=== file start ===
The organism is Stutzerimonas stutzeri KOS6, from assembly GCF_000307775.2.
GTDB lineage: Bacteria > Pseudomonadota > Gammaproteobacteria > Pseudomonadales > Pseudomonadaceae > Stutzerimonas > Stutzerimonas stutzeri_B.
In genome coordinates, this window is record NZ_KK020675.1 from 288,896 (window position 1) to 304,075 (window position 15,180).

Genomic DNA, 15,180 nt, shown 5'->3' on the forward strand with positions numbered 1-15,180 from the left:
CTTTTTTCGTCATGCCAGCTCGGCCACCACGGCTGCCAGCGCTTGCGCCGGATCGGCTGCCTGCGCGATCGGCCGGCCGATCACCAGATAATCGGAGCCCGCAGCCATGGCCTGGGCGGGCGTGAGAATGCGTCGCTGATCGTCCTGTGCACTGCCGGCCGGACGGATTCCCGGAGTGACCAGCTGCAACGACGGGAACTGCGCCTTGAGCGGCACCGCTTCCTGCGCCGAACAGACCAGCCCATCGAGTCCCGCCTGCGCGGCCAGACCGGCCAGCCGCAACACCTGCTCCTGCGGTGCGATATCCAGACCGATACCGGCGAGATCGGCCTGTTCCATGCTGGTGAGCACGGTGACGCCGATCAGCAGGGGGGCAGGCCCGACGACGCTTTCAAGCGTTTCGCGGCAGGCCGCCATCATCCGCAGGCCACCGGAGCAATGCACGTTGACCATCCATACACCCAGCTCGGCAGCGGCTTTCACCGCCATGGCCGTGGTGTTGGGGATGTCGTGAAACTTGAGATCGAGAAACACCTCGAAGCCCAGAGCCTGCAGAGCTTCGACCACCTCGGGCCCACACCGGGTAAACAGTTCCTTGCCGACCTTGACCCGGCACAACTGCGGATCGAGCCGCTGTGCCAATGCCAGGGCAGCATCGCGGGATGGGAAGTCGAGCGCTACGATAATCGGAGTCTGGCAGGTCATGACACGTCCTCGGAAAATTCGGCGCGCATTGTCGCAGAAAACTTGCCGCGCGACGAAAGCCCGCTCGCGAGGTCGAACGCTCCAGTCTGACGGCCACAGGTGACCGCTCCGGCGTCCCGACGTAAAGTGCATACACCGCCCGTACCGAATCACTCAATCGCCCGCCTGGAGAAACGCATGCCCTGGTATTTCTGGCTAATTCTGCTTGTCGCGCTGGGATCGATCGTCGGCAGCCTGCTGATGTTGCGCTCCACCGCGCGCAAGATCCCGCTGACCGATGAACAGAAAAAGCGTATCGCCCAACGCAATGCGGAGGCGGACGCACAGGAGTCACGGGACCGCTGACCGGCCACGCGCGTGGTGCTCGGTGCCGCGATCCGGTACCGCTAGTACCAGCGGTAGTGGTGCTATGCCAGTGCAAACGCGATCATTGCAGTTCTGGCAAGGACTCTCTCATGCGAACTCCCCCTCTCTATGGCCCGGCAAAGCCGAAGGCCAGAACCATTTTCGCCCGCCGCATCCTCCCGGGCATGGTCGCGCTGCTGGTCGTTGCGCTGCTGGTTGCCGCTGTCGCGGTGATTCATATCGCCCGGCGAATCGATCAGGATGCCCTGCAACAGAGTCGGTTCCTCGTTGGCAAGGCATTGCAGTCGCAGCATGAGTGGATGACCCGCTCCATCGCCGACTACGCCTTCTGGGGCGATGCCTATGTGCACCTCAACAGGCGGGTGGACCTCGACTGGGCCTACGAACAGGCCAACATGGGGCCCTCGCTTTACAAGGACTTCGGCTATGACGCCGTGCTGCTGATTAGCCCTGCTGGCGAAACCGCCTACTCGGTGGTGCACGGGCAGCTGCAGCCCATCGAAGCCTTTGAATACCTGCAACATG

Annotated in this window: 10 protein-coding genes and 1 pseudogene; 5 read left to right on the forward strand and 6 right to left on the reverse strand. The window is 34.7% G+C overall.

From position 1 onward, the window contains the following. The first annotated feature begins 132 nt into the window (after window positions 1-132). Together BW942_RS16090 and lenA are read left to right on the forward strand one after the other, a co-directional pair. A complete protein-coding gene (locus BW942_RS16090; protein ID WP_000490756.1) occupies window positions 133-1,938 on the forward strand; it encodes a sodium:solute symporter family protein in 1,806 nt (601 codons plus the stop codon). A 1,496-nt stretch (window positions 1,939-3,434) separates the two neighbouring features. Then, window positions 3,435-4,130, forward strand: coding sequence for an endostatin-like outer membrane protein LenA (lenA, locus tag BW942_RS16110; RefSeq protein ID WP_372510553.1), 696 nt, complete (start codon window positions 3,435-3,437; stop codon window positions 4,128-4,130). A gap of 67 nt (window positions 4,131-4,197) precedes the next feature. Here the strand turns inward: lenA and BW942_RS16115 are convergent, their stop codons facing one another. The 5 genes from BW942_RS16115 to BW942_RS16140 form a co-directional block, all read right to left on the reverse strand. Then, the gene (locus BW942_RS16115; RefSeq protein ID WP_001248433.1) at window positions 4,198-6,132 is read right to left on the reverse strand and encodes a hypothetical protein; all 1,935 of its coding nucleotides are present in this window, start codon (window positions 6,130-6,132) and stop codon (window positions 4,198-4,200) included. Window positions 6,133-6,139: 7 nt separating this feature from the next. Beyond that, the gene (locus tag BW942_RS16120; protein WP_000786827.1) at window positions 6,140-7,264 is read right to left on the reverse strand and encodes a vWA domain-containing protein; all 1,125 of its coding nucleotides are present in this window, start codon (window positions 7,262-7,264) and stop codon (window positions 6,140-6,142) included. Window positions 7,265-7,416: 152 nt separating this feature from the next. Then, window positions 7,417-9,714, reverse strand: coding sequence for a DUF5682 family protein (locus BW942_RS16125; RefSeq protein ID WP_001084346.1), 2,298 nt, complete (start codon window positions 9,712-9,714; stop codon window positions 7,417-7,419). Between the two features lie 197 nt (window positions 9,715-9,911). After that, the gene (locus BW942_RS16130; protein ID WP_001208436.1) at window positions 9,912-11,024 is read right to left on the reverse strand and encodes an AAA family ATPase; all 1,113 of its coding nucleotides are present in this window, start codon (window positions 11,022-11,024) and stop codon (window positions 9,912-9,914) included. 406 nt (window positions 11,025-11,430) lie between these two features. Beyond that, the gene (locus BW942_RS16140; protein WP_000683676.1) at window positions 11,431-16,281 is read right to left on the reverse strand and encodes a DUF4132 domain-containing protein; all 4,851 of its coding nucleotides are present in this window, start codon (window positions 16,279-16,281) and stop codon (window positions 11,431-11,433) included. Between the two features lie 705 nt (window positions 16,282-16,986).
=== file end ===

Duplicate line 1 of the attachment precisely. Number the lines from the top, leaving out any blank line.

The organism is Stutzerimonas stutzeri KOS6, from assembly GCF_000307775.2.